Alta’s Hybrid Tiger program will integrate research into a single drone system designed for long range endurance. The program deploys high-efficiency flexible solar cells, a hydrogen fuel cell, and energy-aware guidance algorithms and is sponsored by the Office of the Deputy Assistant Secretary of Defense for Operational Energy and the U. S. Marine Corps Expeditionary Energy Office.
“Widespread use of small UAVs in both the military and industry has been limited to-date by endurance. The Hybrid Tiger will demonstrate that very long endurance flights, with sophisticated telemetry and capabilities, can be achieved with the inclusion of solar arrays,” said Jian Ding, Alta Devices CEO. “This project will open the door for many new solar powered UAV applications, and we look forward to achieving next generation breakthroughs via this cooperative effort.”
The Tiger drone will be featured in a multi-daily demonstration at higher latitudes to “highlight how extreme endurance UAV flight can be achieved using hybridization of solar photovoltaics, a hydrogen fuel cell, and autonomous soaring algorithms, regardless of latitude or time of year.”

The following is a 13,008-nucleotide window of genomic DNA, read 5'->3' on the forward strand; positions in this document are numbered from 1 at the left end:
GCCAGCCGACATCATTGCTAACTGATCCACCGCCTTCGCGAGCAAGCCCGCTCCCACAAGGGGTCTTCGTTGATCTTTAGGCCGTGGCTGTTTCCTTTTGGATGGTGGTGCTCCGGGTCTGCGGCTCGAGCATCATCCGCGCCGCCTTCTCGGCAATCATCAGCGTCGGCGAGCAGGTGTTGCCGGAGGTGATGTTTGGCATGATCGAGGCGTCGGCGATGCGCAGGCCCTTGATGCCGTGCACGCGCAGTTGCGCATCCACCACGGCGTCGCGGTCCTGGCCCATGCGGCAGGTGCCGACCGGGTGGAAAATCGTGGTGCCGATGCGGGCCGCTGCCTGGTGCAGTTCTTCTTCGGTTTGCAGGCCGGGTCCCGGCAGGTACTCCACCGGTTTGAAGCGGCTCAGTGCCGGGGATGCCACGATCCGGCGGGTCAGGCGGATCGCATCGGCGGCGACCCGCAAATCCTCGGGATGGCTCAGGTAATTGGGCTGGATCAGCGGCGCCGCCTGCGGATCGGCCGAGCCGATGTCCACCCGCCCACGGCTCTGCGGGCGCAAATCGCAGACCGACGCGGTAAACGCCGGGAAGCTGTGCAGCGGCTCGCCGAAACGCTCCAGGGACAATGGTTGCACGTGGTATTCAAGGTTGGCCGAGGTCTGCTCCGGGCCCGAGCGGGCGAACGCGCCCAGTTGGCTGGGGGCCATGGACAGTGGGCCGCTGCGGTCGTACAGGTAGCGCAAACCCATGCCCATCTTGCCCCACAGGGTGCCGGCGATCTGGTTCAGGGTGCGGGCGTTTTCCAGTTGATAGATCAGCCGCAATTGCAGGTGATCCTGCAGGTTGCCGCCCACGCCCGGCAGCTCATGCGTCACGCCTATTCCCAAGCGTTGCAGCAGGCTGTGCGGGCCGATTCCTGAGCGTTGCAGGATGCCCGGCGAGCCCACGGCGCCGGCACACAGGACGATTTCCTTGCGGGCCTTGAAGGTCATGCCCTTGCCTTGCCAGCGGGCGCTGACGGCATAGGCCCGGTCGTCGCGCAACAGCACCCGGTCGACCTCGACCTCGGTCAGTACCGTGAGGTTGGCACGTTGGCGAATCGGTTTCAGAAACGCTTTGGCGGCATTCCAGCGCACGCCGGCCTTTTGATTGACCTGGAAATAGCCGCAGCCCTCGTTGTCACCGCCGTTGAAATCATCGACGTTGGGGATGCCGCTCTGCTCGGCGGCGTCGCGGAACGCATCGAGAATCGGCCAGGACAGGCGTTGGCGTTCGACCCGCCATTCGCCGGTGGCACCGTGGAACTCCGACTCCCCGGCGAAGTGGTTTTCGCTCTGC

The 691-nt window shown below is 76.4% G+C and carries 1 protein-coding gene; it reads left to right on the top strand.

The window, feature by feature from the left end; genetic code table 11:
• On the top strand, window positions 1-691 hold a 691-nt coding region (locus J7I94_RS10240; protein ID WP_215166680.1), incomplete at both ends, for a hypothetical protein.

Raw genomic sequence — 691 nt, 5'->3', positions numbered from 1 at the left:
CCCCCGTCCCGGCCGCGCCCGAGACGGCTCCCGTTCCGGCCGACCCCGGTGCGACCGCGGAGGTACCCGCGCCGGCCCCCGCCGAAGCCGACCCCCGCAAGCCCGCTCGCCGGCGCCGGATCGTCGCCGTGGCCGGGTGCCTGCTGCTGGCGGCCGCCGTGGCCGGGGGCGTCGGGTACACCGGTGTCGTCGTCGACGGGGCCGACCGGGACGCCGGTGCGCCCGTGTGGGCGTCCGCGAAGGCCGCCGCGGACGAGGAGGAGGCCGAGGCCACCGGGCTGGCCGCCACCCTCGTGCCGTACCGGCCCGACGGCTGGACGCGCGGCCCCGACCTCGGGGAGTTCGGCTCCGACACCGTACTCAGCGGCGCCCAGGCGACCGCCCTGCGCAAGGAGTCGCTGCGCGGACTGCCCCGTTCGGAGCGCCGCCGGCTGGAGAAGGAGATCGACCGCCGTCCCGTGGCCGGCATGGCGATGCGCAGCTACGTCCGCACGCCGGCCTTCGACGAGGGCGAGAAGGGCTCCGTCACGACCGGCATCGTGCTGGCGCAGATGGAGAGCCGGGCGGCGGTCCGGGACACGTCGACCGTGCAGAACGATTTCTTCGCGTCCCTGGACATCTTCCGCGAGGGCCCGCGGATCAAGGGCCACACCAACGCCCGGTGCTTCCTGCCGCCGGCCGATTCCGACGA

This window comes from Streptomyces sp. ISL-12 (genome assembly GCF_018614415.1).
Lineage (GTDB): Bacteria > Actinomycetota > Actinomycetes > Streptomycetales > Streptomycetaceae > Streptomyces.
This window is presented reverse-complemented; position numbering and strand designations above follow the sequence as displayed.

Ion Tiger’s electric fuel cell propulsion system has the low noise and low signature of a battery-powered UAV, while taking advantage of hydrogen, a high-energy fuel. The 550-W (0.75-horsepower) fuel cell has about four times the efficiency of a comparable internal combustion engine.
The Ion Tiger flew for 26 hours in November 2009 while carrying a 5-pound payload using hydrogen compressed to 5000-psi in a carbon/aluminum pressure vessel. In May 2013, the same researchers at the U.S. Naval Research Laboratory flew their fuel cell powered Ion Tiger UAV for 48-hours and 1 minute on April 16-18 by using liquid hydrogen fuel in a new, NRL-developed, cryogenic fuel storage tank and delivery system.